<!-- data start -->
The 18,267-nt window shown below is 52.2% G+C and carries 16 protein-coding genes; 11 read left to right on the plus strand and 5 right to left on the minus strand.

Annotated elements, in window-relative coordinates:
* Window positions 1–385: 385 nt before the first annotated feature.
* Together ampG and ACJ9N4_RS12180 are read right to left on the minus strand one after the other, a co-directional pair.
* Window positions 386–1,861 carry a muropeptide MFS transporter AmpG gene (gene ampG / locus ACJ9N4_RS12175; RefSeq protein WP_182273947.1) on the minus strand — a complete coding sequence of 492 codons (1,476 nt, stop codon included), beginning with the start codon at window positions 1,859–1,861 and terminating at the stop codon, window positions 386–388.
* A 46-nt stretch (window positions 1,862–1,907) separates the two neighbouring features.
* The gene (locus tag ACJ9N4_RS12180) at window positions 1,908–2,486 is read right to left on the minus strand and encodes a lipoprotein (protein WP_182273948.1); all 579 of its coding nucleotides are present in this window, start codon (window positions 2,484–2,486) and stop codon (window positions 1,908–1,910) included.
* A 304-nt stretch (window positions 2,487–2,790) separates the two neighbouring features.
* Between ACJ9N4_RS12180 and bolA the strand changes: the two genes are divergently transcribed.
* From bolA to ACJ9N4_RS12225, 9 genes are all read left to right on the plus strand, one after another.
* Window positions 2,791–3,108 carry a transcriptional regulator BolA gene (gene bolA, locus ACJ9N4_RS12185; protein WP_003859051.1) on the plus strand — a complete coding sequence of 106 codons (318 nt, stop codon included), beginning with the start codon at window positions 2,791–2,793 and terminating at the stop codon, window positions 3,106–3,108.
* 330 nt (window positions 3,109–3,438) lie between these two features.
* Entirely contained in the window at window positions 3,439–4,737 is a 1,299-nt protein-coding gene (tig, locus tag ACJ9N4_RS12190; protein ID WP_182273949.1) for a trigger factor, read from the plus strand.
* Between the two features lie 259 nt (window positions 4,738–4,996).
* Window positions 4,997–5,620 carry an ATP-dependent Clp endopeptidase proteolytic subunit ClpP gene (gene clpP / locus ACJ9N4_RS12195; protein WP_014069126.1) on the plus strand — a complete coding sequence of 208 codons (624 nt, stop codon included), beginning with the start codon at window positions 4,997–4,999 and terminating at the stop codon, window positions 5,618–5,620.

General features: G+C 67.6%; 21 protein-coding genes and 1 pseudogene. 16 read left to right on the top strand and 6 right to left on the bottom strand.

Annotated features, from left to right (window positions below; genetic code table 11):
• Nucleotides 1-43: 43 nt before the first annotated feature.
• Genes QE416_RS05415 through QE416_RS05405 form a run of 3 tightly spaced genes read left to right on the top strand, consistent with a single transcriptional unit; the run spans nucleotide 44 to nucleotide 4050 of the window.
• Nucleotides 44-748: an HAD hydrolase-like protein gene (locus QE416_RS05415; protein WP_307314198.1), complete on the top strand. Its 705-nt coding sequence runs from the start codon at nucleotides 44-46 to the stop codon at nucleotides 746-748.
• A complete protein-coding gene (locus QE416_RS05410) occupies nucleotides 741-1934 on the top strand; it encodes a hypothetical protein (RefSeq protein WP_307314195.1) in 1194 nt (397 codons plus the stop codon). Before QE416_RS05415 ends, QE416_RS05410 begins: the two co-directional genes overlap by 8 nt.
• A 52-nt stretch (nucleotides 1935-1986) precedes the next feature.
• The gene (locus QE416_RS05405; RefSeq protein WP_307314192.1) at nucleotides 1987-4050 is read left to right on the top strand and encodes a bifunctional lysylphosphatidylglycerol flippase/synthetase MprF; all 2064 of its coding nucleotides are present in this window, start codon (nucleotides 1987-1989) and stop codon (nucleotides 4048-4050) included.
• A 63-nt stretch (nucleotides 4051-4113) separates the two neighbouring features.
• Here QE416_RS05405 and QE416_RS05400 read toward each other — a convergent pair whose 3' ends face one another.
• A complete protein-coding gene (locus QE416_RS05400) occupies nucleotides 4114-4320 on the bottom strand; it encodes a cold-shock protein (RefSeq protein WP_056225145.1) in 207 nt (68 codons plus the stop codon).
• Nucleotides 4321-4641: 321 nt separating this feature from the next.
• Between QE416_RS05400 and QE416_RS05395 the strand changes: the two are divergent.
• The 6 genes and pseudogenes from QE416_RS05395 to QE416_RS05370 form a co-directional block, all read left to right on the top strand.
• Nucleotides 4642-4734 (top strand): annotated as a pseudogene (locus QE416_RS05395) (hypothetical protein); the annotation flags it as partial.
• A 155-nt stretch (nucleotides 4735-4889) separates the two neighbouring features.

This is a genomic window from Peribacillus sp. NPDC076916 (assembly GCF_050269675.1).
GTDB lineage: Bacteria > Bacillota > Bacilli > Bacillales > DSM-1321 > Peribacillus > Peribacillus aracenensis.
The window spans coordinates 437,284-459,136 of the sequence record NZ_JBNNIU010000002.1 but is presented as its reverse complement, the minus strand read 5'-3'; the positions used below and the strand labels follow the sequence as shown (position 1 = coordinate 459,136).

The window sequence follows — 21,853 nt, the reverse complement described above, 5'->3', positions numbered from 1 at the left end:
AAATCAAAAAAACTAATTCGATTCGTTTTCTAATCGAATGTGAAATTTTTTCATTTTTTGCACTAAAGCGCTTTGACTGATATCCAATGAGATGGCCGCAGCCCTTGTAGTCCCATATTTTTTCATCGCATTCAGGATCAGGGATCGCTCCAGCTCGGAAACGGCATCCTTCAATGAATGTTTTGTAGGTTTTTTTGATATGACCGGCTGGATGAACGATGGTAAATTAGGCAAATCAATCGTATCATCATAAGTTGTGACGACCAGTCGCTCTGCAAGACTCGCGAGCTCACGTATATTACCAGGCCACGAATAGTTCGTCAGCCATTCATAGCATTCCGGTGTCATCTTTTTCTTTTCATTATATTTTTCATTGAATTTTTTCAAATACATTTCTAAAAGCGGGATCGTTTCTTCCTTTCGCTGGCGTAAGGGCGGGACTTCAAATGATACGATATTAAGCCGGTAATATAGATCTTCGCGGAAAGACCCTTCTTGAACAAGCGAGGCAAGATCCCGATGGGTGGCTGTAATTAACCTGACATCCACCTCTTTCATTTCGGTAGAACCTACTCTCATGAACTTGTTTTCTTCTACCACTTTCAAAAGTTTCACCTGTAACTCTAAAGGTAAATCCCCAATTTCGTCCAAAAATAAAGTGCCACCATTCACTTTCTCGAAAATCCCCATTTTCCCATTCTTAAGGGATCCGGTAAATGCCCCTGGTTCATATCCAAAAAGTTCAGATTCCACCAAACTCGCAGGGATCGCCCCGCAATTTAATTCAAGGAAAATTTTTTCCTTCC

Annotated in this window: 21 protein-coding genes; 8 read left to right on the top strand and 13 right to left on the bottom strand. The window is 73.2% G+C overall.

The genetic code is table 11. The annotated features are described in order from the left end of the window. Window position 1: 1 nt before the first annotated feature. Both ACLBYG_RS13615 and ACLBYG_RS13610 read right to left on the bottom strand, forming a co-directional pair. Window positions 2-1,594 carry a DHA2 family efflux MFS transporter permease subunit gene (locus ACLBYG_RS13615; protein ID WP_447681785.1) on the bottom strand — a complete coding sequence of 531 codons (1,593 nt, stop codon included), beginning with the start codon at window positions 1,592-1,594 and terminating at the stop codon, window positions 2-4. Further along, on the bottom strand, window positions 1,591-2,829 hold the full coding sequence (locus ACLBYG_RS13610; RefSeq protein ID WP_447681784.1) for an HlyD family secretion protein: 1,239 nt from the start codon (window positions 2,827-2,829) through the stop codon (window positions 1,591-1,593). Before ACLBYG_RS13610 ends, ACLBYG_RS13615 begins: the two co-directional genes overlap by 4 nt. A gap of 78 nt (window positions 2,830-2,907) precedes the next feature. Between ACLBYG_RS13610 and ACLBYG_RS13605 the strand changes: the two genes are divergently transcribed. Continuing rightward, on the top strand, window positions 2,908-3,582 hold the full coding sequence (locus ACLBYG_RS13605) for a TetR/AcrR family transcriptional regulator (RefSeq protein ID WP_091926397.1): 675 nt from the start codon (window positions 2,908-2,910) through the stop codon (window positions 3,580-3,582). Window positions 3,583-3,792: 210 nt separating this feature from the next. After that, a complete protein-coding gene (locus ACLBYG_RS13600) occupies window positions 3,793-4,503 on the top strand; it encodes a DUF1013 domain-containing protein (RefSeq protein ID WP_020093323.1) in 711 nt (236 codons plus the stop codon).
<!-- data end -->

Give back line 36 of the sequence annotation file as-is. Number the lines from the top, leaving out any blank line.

AAATCAAAAAAACTAATTCGATTCGTTTTCTAATCGAATGTGAAATTTTTTCATTTTTTGCACTAAAGCGCTTTGACTGATATCCAATGAGATGGCCGCAGCCCTTGTAGTCCCATATTTTTTCATCGCATTCAGGATCAGGGATCGCTCCAGCTCGGAAACGGCATCCTTCAATGAATGTTTTGTAGGTTTTTTTGATATGACCGGCTGGATGAACGATGGTAAATTAGGCAAATCAATCGTATCATCATAAGTTGTGACGACCAGTCGCTCTGCAAGACTCGCGAGCTCACGTATATTACCAGGCCACGAATAGTTCGTCAGCCATTCATAGCATTCCGGTGTCATCTTTTTCTTTTCATTATATTTTTCATTGAATTTTTTCAAATACATTTCTAAAAGCGGGATCGTTTCTTCCTTTCGCTGGCGTAAGGGCGGGACTTCAAATGATACGATATTAAGCCGGTAATATAGATCTTCGCGGAAAGACCCTTCTTGAACAAGCGAGGCAAGATCCCGATGGGTGGCTGTAATTAACCTGACATCCACCTCTTTCATTTCGGTAGAACCTACTCTCATGAACTTGTTTTCTTCTACCACTTTCAAAAGTTTCACCTGTAACTCTAAAGGTAAATCCCCAATTTCGTCCAAAAATAAAGTGCCACCATTCACTTTCTCGAAAATCCCCATTTTCCCATTCTTAAGGGATCCGGTAAATGCCCCTGGTTCATATCCAAAAAGTTCAGATTCCACCAAACTCGCAGGGATCGCCCCGCAATTTAATTCAAGGAAAATTTTTTCCTTCC